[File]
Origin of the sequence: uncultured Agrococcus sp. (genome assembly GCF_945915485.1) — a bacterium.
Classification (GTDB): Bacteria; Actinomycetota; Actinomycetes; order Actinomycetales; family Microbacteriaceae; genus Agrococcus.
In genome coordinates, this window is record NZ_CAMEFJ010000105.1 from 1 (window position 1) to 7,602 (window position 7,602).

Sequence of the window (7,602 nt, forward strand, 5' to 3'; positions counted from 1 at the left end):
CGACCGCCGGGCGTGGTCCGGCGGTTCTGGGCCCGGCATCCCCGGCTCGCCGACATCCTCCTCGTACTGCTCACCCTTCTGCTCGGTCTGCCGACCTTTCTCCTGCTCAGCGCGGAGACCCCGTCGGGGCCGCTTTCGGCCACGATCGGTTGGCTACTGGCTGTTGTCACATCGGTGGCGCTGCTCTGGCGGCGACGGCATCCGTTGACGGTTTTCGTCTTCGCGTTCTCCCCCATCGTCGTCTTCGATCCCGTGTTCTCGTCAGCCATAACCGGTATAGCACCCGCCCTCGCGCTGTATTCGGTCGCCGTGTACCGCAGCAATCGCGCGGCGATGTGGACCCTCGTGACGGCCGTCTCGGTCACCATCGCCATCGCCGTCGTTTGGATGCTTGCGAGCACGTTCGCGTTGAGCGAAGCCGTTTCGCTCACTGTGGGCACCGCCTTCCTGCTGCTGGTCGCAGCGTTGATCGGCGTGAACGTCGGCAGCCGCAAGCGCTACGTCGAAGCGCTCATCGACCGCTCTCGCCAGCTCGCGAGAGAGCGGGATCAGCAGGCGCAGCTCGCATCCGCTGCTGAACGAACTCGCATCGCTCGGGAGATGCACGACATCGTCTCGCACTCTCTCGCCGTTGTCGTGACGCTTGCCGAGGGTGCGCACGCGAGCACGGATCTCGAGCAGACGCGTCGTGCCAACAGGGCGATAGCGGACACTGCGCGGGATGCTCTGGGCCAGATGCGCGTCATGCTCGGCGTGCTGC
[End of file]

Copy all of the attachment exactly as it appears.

Origin of the sequence: uncultured Agrococcus sp. (genome assembly GCF_945915485.1) — a bacterium.
Classification (GTDB): Bacteria; Actinomycetota; Actinomycetes; order Actinomycetales; family Microbacteriaceae; genus Agrococcus.
In genome coordinates, this window is record NZ_CAMEFJ010000105.1 from 1 (window position 1) to 7,602 (window position 7,602).

Sequence of the window (7,602 nt, forward strand, 5' to 3'; positions counted from 1 at the left end):
CGACCGCCGGGCGTGGTCCGGCGGTTCTGGGCCCGGCATCCCCGGCTCGCCGACATCCTCCTCGTACTGCTCACCCTTCTGCTCGGTCTGCCGACCTTTCTCCTGCTCAGCGCGGAGACCCCGTCGGGGCCGCTTTCGGCCACGATCGGTTGGCTACTGGCTGTTGTCACATCGGTGGCGCTGCTCTGGCGGCGACGGCATCCGTTGACGGTTTTCGTCTTCGCGTTCTCCCCCATCGTCGTCTTCGATCCCGTGTTCTCGTCAGCCATAACCGGTATAGCACCCGCCCTCGCGCTGTATTCGGTCGCCGTGTACCGCAGCAATCGCGCGGCGATGTGGACCCTCGTGACGGCCGTCTCGGTCACCATCGCCATCGCCGTCGTTTGGATGCTTGCGAGCACGTTCGCGTTGAGCGAAGCCGTTTCGCTCACTGTGGGCACCGCCTTCCTGCTGCTGGTCGCAGCGTTGATCGGCGTGAACGTCGGCAGCCGCAAGCGCTACGTCGAAGCGCTCATCGACCGCTCTCGCCAGCTCGCGAGAGAGCGGGATCAGCAGGCGCAGCTCGCATCCGCTGCTGAACGAACTCGCATCGCTCGGGAGATGCACGACATCGTCTCGCACTCTCTCGCCGTTGTCGTGACGCTTGCCGAGGGTGCGCACGCGAGCACGGATCTCGAGCAGACGCGTCGTGCCAACAGGGCGATAGCGGACACTGCGCGGGATGCTCTGGGCCAGATGCGCGTCATGCTCGGCGTGCTGC